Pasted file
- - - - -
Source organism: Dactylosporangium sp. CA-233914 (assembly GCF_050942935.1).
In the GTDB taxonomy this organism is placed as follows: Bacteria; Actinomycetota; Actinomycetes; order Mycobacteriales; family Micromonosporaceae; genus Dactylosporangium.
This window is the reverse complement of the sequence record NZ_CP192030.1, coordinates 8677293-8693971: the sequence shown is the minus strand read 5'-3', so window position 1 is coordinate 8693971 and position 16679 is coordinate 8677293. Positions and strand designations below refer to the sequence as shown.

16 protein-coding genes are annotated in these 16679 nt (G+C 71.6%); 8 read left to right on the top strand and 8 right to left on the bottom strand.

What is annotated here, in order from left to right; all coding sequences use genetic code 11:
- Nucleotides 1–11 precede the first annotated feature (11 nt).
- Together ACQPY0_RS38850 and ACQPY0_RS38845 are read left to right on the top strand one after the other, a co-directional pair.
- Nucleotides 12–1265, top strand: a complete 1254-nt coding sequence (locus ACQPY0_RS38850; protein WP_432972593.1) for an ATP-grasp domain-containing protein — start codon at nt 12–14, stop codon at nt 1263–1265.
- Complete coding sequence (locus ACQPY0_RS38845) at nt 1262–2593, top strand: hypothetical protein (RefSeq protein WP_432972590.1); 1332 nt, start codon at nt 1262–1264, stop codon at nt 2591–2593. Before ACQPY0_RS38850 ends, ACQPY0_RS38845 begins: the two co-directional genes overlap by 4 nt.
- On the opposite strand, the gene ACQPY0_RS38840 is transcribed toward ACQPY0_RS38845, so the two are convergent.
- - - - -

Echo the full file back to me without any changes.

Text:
Source organism: Dactylosporangium sp. CA-233914 (assembly GCF_050942935.1).
In the GTDB taxonomy this organism is placed as follows: Bacteria; Actinomycetota; Actinomycetes; order Mycobacteriales; family Micromonosporaceae; genus Dactylosporangium.
This window is the reverse complement of the sequence record NZ_CP192030.1, coordinates 8677293-8693971: the sequence shown is the minus strand read 5'-3', so window position 1 is coordinate 8693971 and position 16679 is coordinate 8677293. Positions and strand designations below refer to the sequence as shown.

16 protein-coding genes are annotated in these 16679 nt (G+C 71.6%); 8 read left to right on the top strand and 8 right to left on the bottom strand.

What is annotated here, in order from left to right; all coding sequences use genetic code 11:
- Nucleotides 1–11 precede the first annotated feature (11 nt).
- Together ACQPY0_RS38850 and ACQPY0_RS38845 are read left to right on the top strand one after the other, a co-directional pair.
- Nucleotides 12–1265, top strand: a complete 1254-nt coding sequence (locus ACQPY0_RS38850; protein WP_432972593.1) for an ATP-grasp domain-containing protein — start codon at nt 12–14, stop codon at nt 1263–1265.
- Complete coding sequence (locus ACQPY0_RS38845) at nt 1262–2593, top strand: hypothetical protein (RefSeq protein WP_432972590.1); 1332 nt, start codon at nt 1262–1264, stop codon at nt 2591–2593. Before ACQPY0_RS38850 ends, ACQPY0_RS38845 begins: the two co-directional genes overlap by 4 nt.
- On the opposite strand, the gene ACQPY0_RS38840 is transcribed toward ACQPY0_RS38845, so the two are convergent.